This report provides an overview of the exposure assessment process for an epidemiologic study that investigated mortality, with a special focus on lung cancer, associated with diesel exhaust (DE) exposure among miners. Details of several components are provided in four other reports. A major challenge for this study was the development of quantitative estimates of historical exposures to DE. There is no single standard method for assessing the totality of DE, so respirable elemental carbon (REC), a component of DE, was selected as the primary surrogate in this study. Air monitoring surveys at seven of the eight study mining facilities were conducted between 1998 and 2001 and provided reference personal REC exposure levels and measurements for other agents and DE components in the mining environment. (The eighth facility had closed permanently prior to the surveys.) Exposure estimates were developed for mining facility/department/job/year combinations. A hierarchical grouping strategy was developed for assigning exposure levels to underground jobs [based on job titles, on the amount of time spent in various areas of the underground mine, and on similar carbon monoxide (CO, another DE component) concentrations] and to surface jobs (based on the use of, or proximity to, diesel-powered equipment). Time trends in air concentrations for underground jobs were estimated from mining facility-specific prediction models using diesel equipment horsepower, total air flow rates exhausted from the underground mines, and, because there were no historical REC measurements, historical measurements of CO. Exposures to potentially confounding agents, i.e. respirable dust, silica, radon, asbestos, and non-diesel sources of polycyclic aromatic hydrocarbons, also were assessed. Accuracy and reliability of the estimated REC exposures levels were evaluated by comparison with several smaller datasets and by development of alternative time trend models. During 1998–2001, the average measured REC exposure level by facility ranged from 40 to 384 µg m–3 for the underground workers and from 2 to 6 µg m–3 for the surface workers. For one prevalent underground job, ‘miner operator’, the maximum annual REC exposure estimate by facility ranged up to 685% greater than the corresponding 1998–2001 value. A comparison of the historical CO estimates from the time trend models with 1976–1977 CO measurements not used in the modeling found an overall median relative difference of 29%. Other comparisons showed similar levels of agreement. The assessment process indicated large differences in REC exposure levels over time and across the underground operations. Method evaluations indicated that the final estimates were consistent with those from alternative time trend models and demonstrated moderate to high agreement with external data.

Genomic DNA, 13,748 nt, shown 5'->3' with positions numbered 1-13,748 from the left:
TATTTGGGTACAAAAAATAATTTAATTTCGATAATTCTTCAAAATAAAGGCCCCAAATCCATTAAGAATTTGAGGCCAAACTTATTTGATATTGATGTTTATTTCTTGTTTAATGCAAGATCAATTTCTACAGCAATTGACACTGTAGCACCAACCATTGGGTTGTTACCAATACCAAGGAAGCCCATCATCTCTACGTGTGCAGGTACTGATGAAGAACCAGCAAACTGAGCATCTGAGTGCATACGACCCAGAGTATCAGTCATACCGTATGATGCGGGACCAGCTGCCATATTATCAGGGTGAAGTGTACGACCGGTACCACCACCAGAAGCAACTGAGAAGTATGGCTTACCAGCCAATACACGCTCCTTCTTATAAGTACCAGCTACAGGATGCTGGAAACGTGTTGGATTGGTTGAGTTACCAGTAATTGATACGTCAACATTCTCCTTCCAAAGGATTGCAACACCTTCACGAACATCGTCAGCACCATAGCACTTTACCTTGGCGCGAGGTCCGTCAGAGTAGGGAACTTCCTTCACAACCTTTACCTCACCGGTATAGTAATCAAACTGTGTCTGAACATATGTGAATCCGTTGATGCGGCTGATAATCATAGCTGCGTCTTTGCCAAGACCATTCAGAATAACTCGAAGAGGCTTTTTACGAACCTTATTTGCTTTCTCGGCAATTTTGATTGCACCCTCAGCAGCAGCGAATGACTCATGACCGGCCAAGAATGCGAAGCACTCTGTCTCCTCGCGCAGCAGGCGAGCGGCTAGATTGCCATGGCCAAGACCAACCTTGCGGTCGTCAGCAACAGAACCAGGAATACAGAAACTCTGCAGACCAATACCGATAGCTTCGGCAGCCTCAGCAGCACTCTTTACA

R Vermeulen , J. B Coble , D Yereb , J. H Lubin , A Blair , L Portengen , P. A Stewart , M Attfield and D. T. Silverman
 

Diesel exhaust (DE) has been implicated as a potential lung carcinogen. However, the exact components of DE that might be involved have not been clearly identified. In the past, nitrogen oxides (NOx) and carbon oxides (COx) were measured most frequently to estimate DE, but since the 1990s, the most commonly accepted surrogate for DE has been elemental carbon (EC). We developed quantitative estimates of historical exposure levels of respirable elemental carbon (REC) for an epidemiologic study of mortality, particularly lung cancer, among diesel-exposed miners by back-extrapolating 1998–2001 REC exposure levels using historical measurements of carbon monoxide (CO). The choice of CO was based on the availability of historical measurement data. Here, we evaluated the relationship of REC with CO and other current and historical components of DE from side-by-side area measurements taken in underground operations of seven non-metal mining facilities. The Pearson correlation coefficient of the natural log-transformed (Ln)REC measurements with the Ln(CO) measurements was 0.4. The correlation of REC with the other gaseous, organic carbon (OC), and particulate measurements ranged from 0.3 to 0.8. Factor analyses indicated that the gaseous components, including CO, together with REC, loaded most strongly on a presumed ‘Diesel exhaust’ factor, while the OC and particulate agents loaded predominantly on other factors. In addition, the relationship between Ln(REC) and Ln(CO) was approximately linear over a wide range of REC concentrations. The fact that CO correlated with REC, loaded on the same factor, and increased linearly in log–log space supported the use of CO in estimating historical exposure levels to DE.